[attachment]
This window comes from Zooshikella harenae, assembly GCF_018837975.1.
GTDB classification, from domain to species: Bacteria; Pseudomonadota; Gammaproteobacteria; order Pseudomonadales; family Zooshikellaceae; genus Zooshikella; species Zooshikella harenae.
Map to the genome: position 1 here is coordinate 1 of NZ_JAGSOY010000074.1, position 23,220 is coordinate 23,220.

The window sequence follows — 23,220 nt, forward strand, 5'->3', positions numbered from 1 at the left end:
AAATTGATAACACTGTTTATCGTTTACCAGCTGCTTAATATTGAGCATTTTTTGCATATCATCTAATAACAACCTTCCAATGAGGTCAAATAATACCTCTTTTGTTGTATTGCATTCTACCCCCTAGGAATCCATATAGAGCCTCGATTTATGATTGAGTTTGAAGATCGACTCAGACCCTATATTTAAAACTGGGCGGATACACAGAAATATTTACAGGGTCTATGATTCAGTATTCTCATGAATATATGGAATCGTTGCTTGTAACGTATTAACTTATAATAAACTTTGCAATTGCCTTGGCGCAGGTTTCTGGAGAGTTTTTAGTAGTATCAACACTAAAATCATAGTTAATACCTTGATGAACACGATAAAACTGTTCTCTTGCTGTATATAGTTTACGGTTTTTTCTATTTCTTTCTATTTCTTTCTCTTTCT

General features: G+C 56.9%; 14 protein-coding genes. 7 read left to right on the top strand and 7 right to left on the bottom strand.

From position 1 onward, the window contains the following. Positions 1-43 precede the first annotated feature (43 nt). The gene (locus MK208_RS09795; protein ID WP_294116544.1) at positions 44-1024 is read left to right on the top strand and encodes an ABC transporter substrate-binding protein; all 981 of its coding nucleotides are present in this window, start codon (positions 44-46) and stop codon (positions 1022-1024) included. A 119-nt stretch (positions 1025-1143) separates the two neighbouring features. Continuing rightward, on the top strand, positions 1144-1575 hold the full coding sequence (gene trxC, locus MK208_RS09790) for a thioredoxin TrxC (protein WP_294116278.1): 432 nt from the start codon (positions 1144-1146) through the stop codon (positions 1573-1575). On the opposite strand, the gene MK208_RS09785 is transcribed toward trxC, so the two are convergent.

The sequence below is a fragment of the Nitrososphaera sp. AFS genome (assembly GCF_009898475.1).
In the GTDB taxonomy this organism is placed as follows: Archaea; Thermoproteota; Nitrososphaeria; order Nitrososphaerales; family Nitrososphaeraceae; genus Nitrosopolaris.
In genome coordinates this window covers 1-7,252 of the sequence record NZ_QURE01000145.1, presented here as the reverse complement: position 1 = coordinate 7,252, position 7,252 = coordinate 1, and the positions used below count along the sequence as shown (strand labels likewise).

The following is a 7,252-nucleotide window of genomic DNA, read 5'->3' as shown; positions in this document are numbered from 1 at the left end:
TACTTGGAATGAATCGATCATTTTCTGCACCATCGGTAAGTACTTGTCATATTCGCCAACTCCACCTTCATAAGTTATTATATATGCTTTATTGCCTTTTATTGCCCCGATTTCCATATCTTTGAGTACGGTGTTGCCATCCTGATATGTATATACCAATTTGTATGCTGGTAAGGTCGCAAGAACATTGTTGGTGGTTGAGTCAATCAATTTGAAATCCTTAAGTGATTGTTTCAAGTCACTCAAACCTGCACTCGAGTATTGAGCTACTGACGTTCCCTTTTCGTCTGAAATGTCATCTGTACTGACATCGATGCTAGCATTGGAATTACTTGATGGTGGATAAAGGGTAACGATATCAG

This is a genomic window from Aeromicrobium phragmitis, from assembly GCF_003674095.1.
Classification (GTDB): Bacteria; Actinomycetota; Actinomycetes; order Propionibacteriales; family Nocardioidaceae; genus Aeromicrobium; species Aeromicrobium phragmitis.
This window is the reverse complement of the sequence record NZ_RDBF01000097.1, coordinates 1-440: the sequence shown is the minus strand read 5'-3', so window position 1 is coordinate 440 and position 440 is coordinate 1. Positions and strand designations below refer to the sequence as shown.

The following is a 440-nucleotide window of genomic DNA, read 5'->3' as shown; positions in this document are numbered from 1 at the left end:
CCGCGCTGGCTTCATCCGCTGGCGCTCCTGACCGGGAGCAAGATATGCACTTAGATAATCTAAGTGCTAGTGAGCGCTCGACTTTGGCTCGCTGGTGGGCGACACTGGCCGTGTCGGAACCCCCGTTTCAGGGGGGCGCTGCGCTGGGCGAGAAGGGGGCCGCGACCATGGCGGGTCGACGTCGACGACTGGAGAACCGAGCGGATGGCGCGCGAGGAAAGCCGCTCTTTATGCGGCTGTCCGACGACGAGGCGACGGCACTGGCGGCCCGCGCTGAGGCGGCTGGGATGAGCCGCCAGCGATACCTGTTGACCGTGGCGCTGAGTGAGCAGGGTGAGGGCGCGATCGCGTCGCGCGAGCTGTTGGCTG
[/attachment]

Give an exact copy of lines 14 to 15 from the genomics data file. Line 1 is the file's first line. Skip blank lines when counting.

Classification (GTDB): Bacteria; Actinomycetota; Actinomycetes; order Propionibacteriales; family Nocardioidaceae; genus Aeromicrobium; species Aeromicrobium phragmitis.
This window is the reverse complement of the sequence record NZ_RDBF01000097.1, coordinates 1-440: the sequence shown is the minus strand read 5'-3', so window position 1 is coordinate 440 and position 440 is coordinate 1. Positions and strand designations below refer to the sequence as shown.